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Zoom Hit With Lawsuit Over Encryption Claims

by Chris Brook on Wednesday August 12, 2020

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A consumer advocacy group filed a lawsuit against the web conferencing software company alleging it misrepresented the level of security it uses to protect communications.

Zoom's rocky 2020 continues.

The web conferencing software is dealing with its latest blow this week, a lawsuit filed on Tuesday that alleges the company misrepresented the level of security to protect the conversations of users on its service.

Nonprofit group Consumer Watchdog, which filed the suit (.PDF) in in a D.C. area court under the district's Consumer Protection Procedures Act (CPPA) says the service "lulled consumers and businesses into a false sense of security."

The CPPA, D.C.’s general consumer protection law, prohibits a spectrum of deceptive business practices.

While the software has existed since 2013, it wasn't until the early days of the ongoing coronavirus (COVID-19) pandemic that it became a household word.

Early on it seemed as if Zoom was protecting users' communications with the most robust form of encryption, end-to-end; the company used the phrase in company white papers, something which no doubt attracted customers. When pressed, the service balked at those claims, acknowledging that it really supports transport encryption, meaning its video meetings, using a combination of TLS and UDP, were encrypted with AES, an encryption specification.

The company was forced to issue a blog in early April to apologize and clear up confusion around the issue.

"While we never intended to deceive any of our customers, we recognize that there is a discrepancy between the commonly accepted definition of end-to-end encryption and how we were using it," Zoom's Chief Product Officer Oded Gal said at the time.

Under increased scrutiny, Zoom eventually caved and said it would be rolling out end-to-end encryption, but only for paid users. When those plans were met with even more criticism, the company reversed course and acknowledged it would provide E2E encryption for both paid users and non-paying users, as long as non-paying supply an extra piece of information about themselves, like a phone message, for verification purposes.

This week’s lawsuit alleges the company misled users by claiming it had end-to-end encryption in the first place. The lawsuit also alleges that by continuing to not implement end-to-end encryption the company has put its server, some which routed some data and conversations through servers in China, at an increased risk. The company admitted that it mistakenly allowed calls to go through China.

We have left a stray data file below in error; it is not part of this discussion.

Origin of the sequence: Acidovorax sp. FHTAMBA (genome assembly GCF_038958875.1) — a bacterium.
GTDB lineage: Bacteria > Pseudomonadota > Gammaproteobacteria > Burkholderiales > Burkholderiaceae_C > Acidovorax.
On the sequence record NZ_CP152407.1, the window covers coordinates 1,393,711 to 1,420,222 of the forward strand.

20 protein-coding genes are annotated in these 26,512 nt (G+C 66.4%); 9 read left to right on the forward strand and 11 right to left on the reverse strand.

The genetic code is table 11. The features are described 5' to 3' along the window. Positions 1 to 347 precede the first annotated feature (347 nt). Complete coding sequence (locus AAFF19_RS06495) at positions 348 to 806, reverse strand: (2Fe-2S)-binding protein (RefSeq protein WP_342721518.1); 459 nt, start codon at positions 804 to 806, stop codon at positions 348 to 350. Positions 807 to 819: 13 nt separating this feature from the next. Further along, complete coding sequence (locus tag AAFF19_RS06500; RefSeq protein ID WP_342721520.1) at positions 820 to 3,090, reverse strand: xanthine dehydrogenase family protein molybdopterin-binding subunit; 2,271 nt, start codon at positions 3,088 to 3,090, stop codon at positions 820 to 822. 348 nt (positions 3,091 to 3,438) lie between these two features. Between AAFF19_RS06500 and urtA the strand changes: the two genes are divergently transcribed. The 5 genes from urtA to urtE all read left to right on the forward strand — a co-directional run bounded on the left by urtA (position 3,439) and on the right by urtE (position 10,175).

That issue - the company's connection to China - has rankled Senators this summer, too. Senators Richard Blumenthal (D-Conn.) and Josh Hawley (R-Mo.) asked the Department of Justice to look into the app's ties to China in June. In an attempt to curb those ties, Zoom recently announced that it would stop direct sales to customers in China by August 23 earlier this month.

In response to this week’s lawsuit, Zoom said it was still working on fine tuning E2E encryption on the service.

“We take privacy and security extremely seriously and are committed to continuous enhancements, including the timely beta testing and implementation of end-to-end encryption,” a spokesman told publications on Tuesday.

The suit is the latest of a flurry of lawsuits against the company. Other suits have been filed against Zoom citing violations of the California Consumer Privacy Act, issues stemming from so-called "zoombombings" - in which disruptive visitors hijack Zoom meetings with stolen meeting IDs. Another suit alleges that Zoom made it easier for social media companies like LinkedIn and Facebook to mine users' data.

It remains to be seen what will become of the suit but in addition to an order from the court prohibiting Zoom from misrepresenting the level of security it offers, it is also seeking financial damages.

Washington D.C.'s CCPA allows statutory damages in the amount of $1,500 per violation. While those instances would only apply to non-business uses of Zoom, it could still amount to a hefty fee, especially given the app's widespread usage of late.

Tags: Encryption

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Chris Brook

Chris Brook is the editor of Data Insider. He is a technology journalist with a decade of experience writing about information security, hackers, and privacy. Chris has attended many infosec conferences and has interviewed hackers and security researchers. Prior to joining Digital Guardian he helped launch Threatpost, an independent news site which is a leading source of information about IT and business security for hundreds of thousands of professionals worldwide.